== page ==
Publication details [#8721]

Lessay, Franck. 1998. De la traduction philosophique au discours scientifique transculturel: le cas de Hobbes [From philosophical translation to transcultural scientific discourse: the Hobbes case]. In Bensimon, Paul and Didier Coupaye, eds. Traduire la culture [Translating culture]. Special issue of Palimpsestes 11: 53–69.
Publication type
Article in Special issue
Publication language


The translator of Thucydides, Aristotle, Homer and probably his own treatise Leviathan (from English into Latin), Hobbes devoted many remarks to the problems of translation. These have been little studied. Yet, they are worthy of attention in two important respects: taken together, they form an original literary doctrine; by their philosophical significance, they are related to central issues in Hobbes's thought. In the course of his demonstration that the greatest catastrophes in the history of metaphysics were due to mistranslations, Hobbes provides a new approach to the cultural status of European languages and to the political implications of their mutual relations. He reinterprets the philosophical tradition in the light of an ideal scientifically-based language whose rationality would make it immune against all possible ambiguities and misconstructions and would open the way to infallible translations. Thereby, he anticipates a utopia which was to be developed by the Enlightenment: that of a universal form of speech intelligible in all languages.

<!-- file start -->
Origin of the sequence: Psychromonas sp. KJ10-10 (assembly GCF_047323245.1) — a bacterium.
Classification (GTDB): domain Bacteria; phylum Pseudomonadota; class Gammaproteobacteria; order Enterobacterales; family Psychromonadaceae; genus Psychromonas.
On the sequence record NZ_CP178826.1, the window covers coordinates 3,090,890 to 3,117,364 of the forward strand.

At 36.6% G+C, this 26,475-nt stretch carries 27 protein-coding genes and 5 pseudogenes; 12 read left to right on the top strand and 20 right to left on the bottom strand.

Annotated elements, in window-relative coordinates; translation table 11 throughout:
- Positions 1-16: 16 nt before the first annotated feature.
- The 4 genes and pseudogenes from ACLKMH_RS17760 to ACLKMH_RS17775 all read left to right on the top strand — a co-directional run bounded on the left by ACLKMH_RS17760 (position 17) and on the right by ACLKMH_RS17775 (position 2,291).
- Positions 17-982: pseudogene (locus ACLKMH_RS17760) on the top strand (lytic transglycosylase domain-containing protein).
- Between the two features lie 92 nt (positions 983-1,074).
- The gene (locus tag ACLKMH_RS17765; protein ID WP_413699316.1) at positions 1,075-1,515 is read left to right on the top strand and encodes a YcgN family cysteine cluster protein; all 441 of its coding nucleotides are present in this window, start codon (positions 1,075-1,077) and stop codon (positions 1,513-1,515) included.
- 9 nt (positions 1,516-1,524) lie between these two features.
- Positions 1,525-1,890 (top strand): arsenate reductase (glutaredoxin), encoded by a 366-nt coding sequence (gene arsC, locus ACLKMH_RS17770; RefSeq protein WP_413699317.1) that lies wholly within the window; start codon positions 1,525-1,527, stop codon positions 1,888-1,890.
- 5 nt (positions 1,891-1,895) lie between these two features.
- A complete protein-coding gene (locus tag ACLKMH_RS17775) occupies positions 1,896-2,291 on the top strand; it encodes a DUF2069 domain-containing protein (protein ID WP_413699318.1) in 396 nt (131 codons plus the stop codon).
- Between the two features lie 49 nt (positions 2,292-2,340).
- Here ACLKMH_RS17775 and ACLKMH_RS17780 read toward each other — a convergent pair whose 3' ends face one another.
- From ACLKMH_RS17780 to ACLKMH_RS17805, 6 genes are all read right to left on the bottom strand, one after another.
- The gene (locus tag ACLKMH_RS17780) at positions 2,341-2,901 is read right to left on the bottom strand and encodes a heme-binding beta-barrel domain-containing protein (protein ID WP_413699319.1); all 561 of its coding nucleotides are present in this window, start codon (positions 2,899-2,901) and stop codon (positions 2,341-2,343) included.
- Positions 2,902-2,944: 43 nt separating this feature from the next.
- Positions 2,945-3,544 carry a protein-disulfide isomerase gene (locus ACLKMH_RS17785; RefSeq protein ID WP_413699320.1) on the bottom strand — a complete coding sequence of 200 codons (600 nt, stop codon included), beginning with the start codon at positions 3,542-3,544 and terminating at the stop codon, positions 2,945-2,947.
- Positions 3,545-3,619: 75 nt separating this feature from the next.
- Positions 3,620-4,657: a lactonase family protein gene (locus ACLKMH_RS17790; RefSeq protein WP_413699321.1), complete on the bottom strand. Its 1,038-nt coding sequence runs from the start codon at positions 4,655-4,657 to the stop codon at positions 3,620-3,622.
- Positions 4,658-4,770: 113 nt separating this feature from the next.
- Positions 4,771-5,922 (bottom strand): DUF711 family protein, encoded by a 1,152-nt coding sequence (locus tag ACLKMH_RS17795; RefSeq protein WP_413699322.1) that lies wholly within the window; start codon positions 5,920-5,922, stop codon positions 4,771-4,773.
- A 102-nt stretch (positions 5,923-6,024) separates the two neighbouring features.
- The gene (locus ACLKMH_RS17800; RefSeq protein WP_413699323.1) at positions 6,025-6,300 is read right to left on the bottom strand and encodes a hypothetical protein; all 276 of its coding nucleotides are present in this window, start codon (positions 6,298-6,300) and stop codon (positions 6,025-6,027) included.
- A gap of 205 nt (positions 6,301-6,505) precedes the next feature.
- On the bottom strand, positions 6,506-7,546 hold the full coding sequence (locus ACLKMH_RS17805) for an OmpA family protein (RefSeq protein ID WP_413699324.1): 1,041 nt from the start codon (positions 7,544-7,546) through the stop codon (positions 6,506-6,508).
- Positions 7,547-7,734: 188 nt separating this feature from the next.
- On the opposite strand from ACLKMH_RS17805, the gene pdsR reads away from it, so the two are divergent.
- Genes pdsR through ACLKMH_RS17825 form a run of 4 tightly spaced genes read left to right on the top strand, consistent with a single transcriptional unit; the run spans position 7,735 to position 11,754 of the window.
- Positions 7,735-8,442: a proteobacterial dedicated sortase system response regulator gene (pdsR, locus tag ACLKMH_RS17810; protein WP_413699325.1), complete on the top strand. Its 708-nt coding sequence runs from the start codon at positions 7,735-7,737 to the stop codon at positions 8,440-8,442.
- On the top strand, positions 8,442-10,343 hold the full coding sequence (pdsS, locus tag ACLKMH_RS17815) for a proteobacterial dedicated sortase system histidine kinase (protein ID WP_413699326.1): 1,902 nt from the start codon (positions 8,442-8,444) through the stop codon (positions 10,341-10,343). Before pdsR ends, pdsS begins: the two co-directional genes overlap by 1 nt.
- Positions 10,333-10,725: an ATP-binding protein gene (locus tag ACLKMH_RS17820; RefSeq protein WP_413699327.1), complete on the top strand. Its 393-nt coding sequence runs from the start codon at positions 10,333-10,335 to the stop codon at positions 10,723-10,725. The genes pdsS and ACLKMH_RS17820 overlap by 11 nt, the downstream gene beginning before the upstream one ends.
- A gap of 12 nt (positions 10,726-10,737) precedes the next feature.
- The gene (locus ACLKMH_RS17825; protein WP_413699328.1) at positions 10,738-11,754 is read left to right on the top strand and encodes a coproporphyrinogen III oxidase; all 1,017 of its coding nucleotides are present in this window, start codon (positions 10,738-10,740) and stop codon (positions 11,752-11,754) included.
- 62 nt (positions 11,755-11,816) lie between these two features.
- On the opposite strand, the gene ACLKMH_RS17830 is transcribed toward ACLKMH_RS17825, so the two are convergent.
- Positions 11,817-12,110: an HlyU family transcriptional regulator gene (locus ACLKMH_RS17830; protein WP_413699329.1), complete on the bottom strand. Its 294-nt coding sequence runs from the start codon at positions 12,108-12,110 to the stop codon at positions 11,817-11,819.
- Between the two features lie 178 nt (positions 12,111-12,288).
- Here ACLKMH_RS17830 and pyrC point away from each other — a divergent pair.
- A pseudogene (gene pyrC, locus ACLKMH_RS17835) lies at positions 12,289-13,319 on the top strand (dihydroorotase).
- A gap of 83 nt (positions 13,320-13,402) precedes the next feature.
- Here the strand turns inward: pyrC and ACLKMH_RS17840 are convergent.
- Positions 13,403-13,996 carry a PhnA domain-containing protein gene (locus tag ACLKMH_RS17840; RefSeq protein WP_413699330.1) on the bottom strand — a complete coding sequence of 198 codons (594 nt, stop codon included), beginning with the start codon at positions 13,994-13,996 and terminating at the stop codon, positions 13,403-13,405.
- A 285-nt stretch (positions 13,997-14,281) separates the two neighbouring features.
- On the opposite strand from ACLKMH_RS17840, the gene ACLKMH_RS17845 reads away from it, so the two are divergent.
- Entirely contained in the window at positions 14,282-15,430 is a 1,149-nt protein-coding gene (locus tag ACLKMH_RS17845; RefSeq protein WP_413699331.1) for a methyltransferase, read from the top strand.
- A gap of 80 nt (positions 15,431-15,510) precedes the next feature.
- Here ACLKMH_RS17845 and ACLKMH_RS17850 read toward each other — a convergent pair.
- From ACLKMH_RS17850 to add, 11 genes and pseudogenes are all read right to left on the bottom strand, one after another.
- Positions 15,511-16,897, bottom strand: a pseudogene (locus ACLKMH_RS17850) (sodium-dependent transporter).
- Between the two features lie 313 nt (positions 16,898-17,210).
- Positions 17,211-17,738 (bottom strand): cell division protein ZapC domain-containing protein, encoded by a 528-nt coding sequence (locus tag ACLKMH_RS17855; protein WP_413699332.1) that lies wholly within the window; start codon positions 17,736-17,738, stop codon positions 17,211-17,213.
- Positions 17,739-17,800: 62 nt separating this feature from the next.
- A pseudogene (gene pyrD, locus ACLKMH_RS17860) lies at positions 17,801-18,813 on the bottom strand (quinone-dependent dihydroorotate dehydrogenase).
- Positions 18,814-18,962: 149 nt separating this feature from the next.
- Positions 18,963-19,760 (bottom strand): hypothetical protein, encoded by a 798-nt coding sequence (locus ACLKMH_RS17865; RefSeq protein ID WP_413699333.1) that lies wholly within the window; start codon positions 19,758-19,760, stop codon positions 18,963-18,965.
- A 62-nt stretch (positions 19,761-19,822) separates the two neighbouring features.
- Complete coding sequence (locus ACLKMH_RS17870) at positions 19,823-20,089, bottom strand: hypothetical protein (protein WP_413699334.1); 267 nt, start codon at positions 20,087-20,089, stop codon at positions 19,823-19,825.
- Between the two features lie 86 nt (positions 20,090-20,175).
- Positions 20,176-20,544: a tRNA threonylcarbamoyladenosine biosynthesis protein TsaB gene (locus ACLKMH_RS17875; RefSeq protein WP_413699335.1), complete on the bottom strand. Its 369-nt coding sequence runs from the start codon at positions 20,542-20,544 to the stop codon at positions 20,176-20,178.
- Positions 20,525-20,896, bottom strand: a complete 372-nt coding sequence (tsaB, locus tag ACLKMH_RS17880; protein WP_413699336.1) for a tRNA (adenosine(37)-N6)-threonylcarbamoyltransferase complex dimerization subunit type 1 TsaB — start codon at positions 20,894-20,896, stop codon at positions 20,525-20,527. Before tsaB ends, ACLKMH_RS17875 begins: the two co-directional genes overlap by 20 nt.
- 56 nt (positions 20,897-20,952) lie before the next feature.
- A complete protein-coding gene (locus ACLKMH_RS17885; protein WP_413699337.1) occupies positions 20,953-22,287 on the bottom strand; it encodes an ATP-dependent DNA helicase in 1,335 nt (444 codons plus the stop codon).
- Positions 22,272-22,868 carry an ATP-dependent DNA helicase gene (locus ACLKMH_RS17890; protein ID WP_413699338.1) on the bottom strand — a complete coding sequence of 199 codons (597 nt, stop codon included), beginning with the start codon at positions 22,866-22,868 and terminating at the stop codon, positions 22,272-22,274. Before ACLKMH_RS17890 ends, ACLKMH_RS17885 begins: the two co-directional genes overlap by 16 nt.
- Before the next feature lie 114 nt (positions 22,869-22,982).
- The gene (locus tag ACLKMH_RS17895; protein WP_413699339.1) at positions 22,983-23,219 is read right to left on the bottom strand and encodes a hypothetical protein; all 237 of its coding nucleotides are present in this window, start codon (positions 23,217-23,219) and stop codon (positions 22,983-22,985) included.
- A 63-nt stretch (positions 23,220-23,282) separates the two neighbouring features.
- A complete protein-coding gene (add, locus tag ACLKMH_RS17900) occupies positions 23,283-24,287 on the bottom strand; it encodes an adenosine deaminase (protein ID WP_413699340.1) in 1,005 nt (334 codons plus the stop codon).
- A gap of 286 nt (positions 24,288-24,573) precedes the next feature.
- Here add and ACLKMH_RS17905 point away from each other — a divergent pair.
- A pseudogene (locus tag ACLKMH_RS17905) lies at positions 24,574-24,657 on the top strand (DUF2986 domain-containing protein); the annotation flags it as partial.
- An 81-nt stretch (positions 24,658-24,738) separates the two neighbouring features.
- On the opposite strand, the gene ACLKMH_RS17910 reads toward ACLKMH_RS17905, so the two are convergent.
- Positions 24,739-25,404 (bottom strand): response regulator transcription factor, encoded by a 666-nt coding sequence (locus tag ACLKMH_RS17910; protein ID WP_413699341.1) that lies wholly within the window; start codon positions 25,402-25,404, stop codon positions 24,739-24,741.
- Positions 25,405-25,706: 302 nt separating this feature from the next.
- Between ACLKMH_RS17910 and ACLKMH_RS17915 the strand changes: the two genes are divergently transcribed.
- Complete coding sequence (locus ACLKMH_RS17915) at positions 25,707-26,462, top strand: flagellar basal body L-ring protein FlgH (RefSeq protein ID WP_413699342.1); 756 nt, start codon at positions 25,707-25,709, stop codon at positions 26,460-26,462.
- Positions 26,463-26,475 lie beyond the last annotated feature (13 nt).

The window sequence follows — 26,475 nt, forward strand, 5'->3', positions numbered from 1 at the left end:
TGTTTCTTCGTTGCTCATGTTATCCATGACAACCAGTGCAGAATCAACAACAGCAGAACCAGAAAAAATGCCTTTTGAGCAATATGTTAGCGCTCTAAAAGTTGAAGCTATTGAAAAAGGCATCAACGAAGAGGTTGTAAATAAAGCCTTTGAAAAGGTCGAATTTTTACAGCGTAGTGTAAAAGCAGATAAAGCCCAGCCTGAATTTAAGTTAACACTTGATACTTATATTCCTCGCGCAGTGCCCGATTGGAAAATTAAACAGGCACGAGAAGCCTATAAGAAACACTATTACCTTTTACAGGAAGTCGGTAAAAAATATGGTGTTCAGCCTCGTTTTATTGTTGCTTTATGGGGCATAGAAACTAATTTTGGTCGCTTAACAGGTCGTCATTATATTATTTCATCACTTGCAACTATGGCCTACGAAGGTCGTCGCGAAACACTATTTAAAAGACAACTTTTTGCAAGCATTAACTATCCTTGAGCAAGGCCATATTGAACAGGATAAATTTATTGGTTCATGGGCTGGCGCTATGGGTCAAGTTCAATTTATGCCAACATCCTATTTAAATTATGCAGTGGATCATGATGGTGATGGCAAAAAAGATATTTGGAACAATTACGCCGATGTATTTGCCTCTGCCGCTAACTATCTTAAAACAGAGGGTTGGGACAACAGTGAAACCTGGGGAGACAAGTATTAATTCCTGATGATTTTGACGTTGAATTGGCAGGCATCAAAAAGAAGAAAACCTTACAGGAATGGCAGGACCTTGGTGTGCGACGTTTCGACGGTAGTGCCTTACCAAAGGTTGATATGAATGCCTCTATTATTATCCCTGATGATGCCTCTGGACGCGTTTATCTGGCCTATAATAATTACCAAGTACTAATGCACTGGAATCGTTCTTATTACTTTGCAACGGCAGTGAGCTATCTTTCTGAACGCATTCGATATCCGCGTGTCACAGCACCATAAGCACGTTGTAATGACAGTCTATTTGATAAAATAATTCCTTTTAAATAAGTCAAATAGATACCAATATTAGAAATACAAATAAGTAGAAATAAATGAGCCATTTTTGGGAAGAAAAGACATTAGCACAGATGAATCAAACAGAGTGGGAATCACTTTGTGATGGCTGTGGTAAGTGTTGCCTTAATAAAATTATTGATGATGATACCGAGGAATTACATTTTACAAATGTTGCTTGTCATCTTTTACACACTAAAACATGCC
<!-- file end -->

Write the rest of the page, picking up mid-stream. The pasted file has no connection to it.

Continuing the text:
Source : Based on abstract in journal